The Long Drive as it was called, began at 5am.
Actually it began before that, when the cancellation day came I logged in, and to my dismay there were no dates available for pickup. Not to be deterred, I continued to check throughout the day and suddenly, around 1PM, the dates became available. Lots of them, more than a dozen to choose from. I picked a date in April, typically after the peak of the runoff when the hopes of running a full oar rig are slim. We began to wait, hoping that the snow and rains would continue to prolong the season until our launch.
The snows continued to come, and we were looking at a prime opportunity to experience Arizona’s other “Grand Canyon”. Thus we now get back to The Long Drive.
Most surprising part of this drive is Show Low Arizona which is a beautiful town in an alpine forest. Emerging from the desert southwest the place feels like an oasis in an otherwise desolate landscape.
We stop at the Sinclair station, grab our Apache permits and head to the river, dining on some brisket we pulled off the smoker earlier that day and left in a cooler for the drive.
The water was perfect, flowing just over 3,000 when we set the boats up for launch the next morning. No ranger in site, no check in to think about, and we pushed off just after 9am.
By 10:50PM we had our first flip. The small cat became victim to a large hole in Grumman rapid with the passenger going for a swim downriver and the oarsman staying with the boat. After a 30 minute delay we righted the craft, retrieved the passenger and continued on our path. Humbled by the power of the river, or so we thought.
At 2:30PM we approached Mescal Falls. 30 seconds later I had run the most exciting rapid of my life, running through the hole and just barely smashing through the wave at the bottom. We paused for a second and thought we were going end over as we stared up at a wave that felt 13 feet tall in that moment. We emerged triumphant and just in time to see a second boat in our group become flipped boat number two, on day one.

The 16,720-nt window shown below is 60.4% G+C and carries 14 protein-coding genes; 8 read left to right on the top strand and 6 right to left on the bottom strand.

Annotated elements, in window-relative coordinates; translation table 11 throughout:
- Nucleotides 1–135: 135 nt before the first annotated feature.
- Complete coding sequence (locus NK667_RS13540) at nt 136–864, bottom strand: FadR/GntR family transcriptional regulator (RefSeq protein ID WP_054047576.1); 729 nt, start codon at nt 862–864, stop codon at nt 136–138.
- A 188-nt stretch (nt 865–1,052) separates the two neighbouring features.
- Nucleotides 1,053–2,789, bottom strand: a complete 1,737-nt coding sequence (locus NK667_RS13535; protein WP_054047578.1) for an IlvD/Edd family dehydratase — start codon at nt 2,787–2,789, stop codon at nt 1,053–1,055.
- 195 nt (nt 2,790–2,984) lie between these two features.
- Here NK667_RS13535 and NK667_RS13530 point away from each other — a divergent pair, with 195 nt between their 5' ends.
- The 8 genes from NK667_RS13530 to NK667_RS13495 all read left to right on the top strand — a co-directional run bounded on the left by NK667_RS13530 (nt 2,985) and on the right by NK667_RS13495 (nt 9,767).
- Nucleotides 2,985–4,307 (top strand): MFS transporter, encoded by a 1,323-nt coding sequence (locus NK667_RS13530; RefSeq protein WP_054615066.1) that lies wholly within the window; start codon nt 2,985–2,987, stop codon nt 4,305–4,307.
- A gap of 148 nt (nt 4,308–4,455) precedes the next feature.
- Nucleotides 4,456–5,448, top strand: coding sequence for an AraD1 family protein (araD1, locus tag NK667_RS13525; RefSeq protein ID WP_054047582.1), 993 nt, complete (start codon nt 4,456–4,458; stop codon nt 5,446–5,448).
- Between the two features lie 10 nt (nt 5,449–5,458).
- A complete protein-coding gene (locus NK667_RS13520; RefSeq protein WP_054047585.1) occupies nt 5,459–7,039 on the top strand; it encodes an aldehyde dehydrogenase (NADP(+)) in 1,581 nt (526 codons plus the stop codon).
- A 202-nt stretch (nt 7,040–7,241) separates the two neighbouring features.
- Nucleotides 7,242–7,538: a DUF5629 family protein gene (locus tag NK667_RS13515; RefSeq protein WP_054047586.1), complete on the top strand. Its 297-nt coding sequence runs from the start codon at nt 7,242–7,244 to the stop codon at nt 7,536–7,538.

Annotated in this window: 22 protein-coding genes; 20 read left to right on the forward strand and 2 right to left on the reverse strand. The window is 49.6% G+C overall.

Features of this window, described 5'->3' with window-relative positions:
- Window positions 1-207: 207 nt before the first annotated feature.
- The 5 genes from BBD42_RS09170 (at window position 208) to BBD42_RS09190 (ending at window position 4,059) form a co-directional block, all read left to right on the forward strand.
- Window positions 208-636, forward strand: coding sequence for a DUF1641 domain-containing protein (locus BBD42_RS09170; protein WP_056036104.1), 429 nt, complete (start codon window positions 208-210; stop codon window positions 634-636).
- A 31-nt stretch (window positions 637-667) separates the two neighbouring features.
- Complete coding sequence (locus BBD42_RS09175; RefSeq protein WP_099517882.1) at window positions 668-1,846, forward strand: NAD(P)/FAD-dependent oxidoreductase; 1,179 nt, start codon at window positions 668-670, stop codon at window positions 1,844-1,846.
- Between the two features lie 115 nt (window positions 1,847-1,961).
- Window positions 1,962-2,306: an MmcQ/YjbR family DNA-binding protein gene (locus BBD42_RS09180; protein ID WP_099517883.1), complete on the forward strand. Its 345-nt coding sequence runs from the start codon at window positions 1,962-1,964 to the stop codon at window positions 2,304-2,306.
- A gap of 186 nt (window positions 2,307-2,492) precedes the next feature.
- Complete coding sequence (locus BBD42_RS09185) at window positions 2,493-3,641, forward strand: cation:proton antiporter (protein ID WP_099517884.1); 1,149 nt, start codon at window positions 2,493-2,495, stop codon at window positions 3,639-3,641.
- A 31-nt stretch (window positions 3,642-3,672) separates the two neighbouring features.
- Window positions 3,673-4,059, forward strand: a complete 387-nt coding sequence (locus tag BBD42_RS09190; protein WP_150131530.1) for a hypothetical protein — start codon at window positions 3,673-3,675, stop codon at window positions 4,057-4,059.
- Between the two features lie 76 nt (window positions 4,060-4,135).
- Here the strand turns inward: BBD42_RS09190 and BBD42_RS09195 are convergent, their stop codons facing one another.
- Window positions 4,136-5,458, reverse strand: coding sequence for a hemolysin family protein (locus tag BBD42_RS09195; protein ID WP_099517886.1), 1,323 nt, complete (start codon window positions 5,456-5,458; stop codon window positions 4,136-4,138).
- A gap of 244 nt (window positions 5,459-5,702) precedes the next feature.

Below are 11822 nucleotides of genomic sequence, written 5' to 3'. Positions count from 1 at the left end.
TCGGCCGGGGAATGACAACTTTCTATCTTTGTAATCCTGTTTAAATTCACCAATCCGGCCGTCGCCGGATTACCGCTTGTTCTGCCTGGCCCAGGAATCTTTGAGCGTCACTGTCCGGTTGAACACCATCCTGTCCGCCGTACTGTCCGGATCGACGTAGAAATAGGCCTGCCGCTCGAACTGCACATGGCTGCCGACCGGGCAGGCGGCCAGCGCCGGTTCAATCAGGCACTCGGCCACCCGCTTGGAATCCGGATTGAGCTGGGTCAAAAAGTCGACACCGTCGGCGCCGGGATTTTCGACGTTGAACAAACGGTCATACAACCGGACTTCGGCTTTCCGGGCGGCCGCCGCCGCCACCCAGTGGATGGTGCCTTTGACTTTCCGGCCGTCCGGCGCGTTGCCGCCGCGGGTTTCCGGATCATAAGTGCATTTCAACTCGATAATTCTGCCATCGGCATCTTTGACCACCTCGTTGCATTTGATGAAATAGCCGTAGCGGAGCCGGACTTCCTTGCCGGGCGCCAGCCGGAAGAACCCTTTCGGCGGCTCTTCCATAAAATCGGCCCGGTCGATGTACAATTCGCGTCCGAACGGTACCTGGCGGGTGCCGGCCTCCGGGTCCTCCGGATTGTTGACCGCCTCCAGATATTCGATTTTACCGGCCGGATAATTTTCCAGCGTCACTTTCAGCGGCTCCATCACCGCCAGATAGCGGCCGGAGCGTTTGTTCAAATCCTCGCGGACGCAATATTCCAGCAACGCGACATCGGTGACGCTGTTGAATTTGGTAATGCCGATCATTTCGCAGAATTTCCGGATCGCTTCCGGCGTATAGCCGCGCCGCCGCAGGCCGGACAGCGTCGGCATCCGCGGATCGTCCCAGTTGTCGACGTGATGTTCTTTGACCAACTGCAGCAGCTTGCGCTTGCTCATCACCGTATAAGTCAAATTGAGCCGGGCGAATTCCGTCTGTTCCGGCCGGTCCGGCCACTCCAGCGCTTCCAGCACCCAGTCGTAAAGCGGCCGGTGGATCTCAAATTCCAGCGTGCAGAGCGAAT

Spirits had never been higher as we rolled into camp 12 miles in to enjoy the view of some ancestral Puebloan ruins across the river. Oh and the Saguaro forest we were floating through.
As morning came, discussions were underway amongst the crew to ensure rigging was secure so as to avoid any calamity on day two. Despite additional preparedness, we had our third, and thankfully our final flip of the trip. While at this point you might assume this was pure carnage, I’m happy to report that this group was a quick study, and we improved as time went on. Even the inner gorge below wouldn’t slow us down in the days to come.
The Inner Gorge
The home of the infamous Quartzite Falls, Corkscrew and Maze rapids this section has the canyon walls constrict the flow of water, increasing the velocity as well as the size of the rapids. Coupled with the fact there are limited camping options through this section it is often run in one day and can lead to some uneasy sleeping the night before (particularly if you’re already on flip #3 of your trip).
We stopped to scout The Maze and reassess our lives. Despite losing our port side propulsion momentarily, I would self rate the recovery as an “A”.
Followed by a fairly uneventful excursion through Quartzite and Corkscrew.
Camping became scarce, but the sun was not. Fortunately we had perfected the Cucumber Gimlet for river travel. The secret is English Cucumber and citric acid. The pickles were for something else.
We finished the trip by doing the long drive, part deux and driving through a blizzard as we crossed the Colorado state line. Stark comparison to the 85 degrees we had left near Phoenix 14 hours earlier. Was it worth it? Yeah, the Salt is absolutely worth it.